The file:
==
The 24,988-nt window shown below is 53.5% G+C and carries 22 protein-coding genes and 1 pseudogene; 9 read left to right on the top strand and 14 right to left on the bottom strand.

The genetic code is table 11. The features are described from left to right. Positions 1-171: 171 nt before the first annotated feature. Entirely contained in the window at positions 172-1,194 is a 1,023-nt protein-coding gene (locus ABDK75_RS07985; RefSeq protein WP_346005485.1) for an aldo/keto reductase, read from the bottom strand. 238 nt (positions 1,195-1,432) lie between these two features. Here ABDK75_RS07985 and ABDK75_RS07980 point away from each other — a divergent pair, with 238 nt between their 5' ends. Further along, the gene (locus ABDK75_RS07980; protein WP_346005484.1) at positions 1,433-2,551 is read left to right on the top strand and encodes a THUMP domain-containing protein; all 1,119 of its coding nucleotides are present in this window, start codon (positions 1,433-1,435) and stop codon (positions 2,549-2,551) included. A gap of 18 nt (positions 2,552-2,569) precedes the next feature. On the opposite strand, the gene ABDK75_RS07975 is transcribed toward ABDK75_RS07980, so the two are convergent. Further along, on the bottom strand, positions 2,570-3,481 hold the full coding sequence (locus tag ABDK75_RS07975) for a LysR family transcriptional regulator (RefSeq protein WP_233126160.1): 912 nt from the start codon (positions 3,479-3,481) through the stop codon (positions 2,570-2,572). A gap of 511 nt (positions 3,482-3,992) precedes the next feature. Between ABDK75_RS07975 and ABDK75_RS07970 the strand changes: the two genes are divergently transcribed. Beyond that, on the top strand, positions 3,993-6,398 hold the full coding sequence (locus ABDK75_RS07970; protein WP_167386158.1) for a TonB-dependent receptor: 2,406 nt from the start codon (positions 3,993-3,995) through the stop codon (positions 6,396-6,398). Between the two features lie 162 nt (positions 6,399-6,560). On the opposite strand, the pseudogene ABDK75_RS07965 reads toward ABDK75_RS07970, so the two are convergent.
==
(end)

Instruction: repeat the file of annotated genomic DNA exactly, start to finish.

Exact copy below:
The 24,988-nt window shown below is 53.5% G+C and carries 22 protein-coding genes and 1 pseudogene; 9 read left to right on the top strand and 14 right to left on the bottom strand.

The genetic code is table 11. The features are described from left to right. Positions 1-171: 171 nt before the first annotated feature. Entirely contained in the window at positions 172-1,194 is a 1,023-nt protein-coding gene (locus ABDK75_RS07985; RefSeq protein WP_346005485.1) for an aldo/keto reductase, read from the bottom strand. 238 nt (positions 1,195-1,432) lie between these two features. Here ABDK75_RS07985 and ABDK75_RS07980 point away from each other — a divergent pair, with 238 nt between their 5' ends. Further along, the gene (locus ABDK75_RS07980; protein WP_346005484.1) at positions 1,433-2,551 is read left to right on the top strand and encodes a THUMP domain-containing protein; all 1,119 of its coding nucleotides are present in this window, start codon (positions 1,433-1,435) and stop codon (positions 2,549-2,551) included. A gap of 18 nt (positions 2,552-2,569) precedes the next feature. On the opposite strand, the gene ABDK75_RS07975 is transcribed toward ABDK75_RS07980, so the two are convergent. Further along, on the bottom strand, positions 2,570-3,481 hold the full coding sequence (locus tag ABDK75_RS07975) for a LysR family transcriptional regulator (RefSeq protein WP_233126160.1): 912 nt from the start codon (positions 3,479-3,481) through the stop codon (positions 2,570-2,572). A gap of 511 nt (positions 3,482-3,992) precedes the next feature. Between ABDK75_RS07975 and ABDK75_RS07970 the strand changes: the two genes are divergently transcribed. Beyond that, on the top strand, positions 3,993-6,398 hold the full coding sequence (locus ABDK75_RS07970; protein WP_167386158.1) for a TonB-dependent receptor: 2,406 nt from the start codon (positions 3,993-3,995) through the stop codon (positions 6,396-6,398). Between the two features lie 162 nt (positions 6,399-6,560). On the opposite strand, the pseudogene ABDK75_RS07965 reads toward ABDK75_RS07970, so the two are convergent.